Pear at First Bloom
See General Recommendations for guidelines on table use. Read all product labels carefully.
Avoid killing bees on blooming cover crops. See Hazards to Bees.
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Fire blight: There is a risk of fire blight infection any time there are flowers on the tree, the weather is warm, and wetting occurs. Watch the model.
Delayed dormant (2 to 4 weeks before bloom): Apply fixed copper bactericides for orchard sanitation. This reduces the primary inoculum and delays the pathogen’s colonization of the flowers. A delayed dormant application of a fixed copper is recommended only if fire blight was present in the orchard last season.
Early bloom. Apply biologicals (Blossom Protect) during early bloom two times. The second application should be after lime sulfur when it is applied. In smooth skinned pears in wetter areas russet risk may be unacceptably high. Bloomtime Biological is a fruit safe alternative material.
Full bloom to petal fall. Watch the model. If an infection event occurs, apply an antibiotic as soon as possible, but within 24 hours of infection (usually wetting of flowers). Repeated antibiotic sprays may be necessary during extended high or extreme risk periods. Best results are obtained when applied within 24-hour window before flower wetting during a high infection risk period. Beneficial only for flower infection prevention. Product used must contact the interior of the flowers in sufficient water and approved wetting agent to completely wet the interior. One pound of any 17% oxytetracycline product per 100 gallons gives a 200 ppm solution. Kasugamycin is another effective antibiotic. Some trials have shown that a full rate of Kasumin and a half rate of oxytetracycline provides excellent control. Applications of less than 100 gal/A can be effective on small trees if flower interiors are well covered, but do not drop the ppm below 200 (oxytetracycline). Application by ground equipment on each row is highly recommended. Application of antibiotics by aircraft is not recommended. Many fire blight bacteria in the Pacific Northwest are resistant to streptomycin, another registered antibiotic.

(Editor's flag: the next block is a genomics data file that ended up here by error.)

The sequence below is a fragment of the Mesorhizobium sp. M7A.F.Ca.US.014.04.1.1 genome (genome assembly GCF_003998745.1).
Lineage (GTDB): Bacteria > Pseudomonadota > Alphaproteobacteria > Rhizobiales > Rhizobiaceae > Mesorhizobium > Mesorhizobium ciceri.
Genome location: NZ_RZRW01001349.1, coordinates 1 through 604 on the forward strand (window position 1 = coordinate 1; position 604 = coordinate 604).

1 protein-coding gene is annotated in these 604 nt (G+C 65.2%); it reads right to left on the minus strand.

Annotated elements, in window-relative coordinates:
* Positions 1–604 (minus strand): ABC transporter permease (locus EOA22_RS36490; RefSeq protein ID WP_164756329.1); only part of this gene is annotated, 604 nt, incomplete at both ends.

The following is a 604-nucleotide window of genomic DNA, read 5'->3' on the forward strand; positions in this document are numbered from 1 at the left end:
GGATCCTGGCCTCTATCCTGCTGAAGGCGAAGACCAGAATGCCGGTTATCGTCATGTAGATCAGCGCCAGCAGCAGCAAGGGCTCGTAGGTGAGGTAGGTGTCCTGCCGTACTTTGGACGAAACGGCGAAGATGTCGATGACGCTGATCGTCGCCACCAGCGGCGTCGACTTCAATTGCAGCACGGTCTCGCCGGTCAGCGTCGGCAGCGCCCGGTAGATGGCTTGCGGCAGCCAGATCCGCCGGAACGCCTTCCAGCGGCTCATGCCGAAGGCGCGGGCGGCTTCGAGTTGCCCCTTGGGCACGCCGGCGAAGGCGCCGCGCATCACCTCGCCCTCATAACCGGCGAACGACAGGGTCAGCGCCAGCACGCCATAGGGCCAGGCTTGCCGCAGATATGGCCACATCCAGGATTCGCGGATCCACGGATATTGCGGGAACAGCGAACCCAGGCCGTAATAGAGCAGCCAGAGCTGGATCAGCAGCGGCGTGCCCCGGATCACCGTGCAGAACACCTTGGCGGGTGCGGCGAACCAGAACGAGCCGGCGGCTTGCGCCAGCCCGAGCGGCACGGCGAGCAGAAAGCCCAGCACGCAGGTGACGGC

Organic. Prebloom. Fixed copper sanitation if fire blight was in the orchard last year. One to two applications of biologicals (Blossom Protect). Reapply if lime sulfur which is antimicrobial is used. Depending on the cultivar russet risk and the CougarBlight model risk follow with Bacillus subtilis (Serenade Optimum) (most fruit safe) every 2-5 days during flower/petal fall or copper hydroxide/octanoate (Cueva/Previsto) every 5 to 6 days (This option is less fruit safe for russet and risk may be too high for high smooth skinned pears).
Bacillus thuringiensis subsp. kurstaki: Bts are stomach poisons, so complete coverage is very important for control. Two or three applications are usually required. Apply when forecasts predict a warm weather pattern for 3 or more days. This timing is too early for control of obliquebanded leafroller.
CM pheromone dispensers: Many pear growers in Washington use pheromones to help control codling moth. Pheromone dispensers must be in place before the first moth flight, that is prior to bloom. The number of dispenser units per acre will depend on the product used and pest pressure.
Hand-applied dispensers should be placed within the top 2 feet of the tree canopy. It is strongly recommended that full label rate of any hand-applied pheromone dispenser be used. Reducing the rate of hand-applied dispensers per acre can reduce efficacy and result in more damage from codling moth or require the use of more insecticides to achieve acceptable control.
Some pear growers are using aerosol pheromone emitters (CheckMate CM-O Puffer and Isomate CM MIST) to control codling moth. This technology is used at a rate of one pheromone emitter per acre. WSU research has shown that the aerosol emitter technology works as good as a full rate (400 dispensers per acre) of a hand-applied dispenser technology. However, the borders of orchards need to be treated with hand-applied pheromone dispensers to cover gaps resulting from the number of aerosol emitters that are applied per acre.
Actigard 50WG: For bloom applications: Apply 1 - 2 oz/A in a tank mix with a fire blight treatment (generally an antibiotic) that is standard in your area. This is generally 2-3 applications between 20% bloom and petal fall depending on the environmental conditions. Do not apply closer than a 7 day interval.
After removing cankers: Mix 1 oz Actigard in 1 quart of 1% penetrant. Apply to the branch area immediately below the canker after cutting 12-18 inches below the canker. In small trees the application can be made to the central leader below the branch where fire blight was cut.
Kocide 3000: Copper fungicides generally are less effective than antibiotics. They work best when applied frequently when flowers are open, and at higher label rates. This increases the possibility of fruit russeting.
Mycoshield: Apply within 24 hours before or after a blight infection event. Use oxytetracycline in ground application as a concentrate spray, 1 pound per 100 gallons per acre, which gives a 200 ppm solution. Acidify alkaline spray water to below pH7.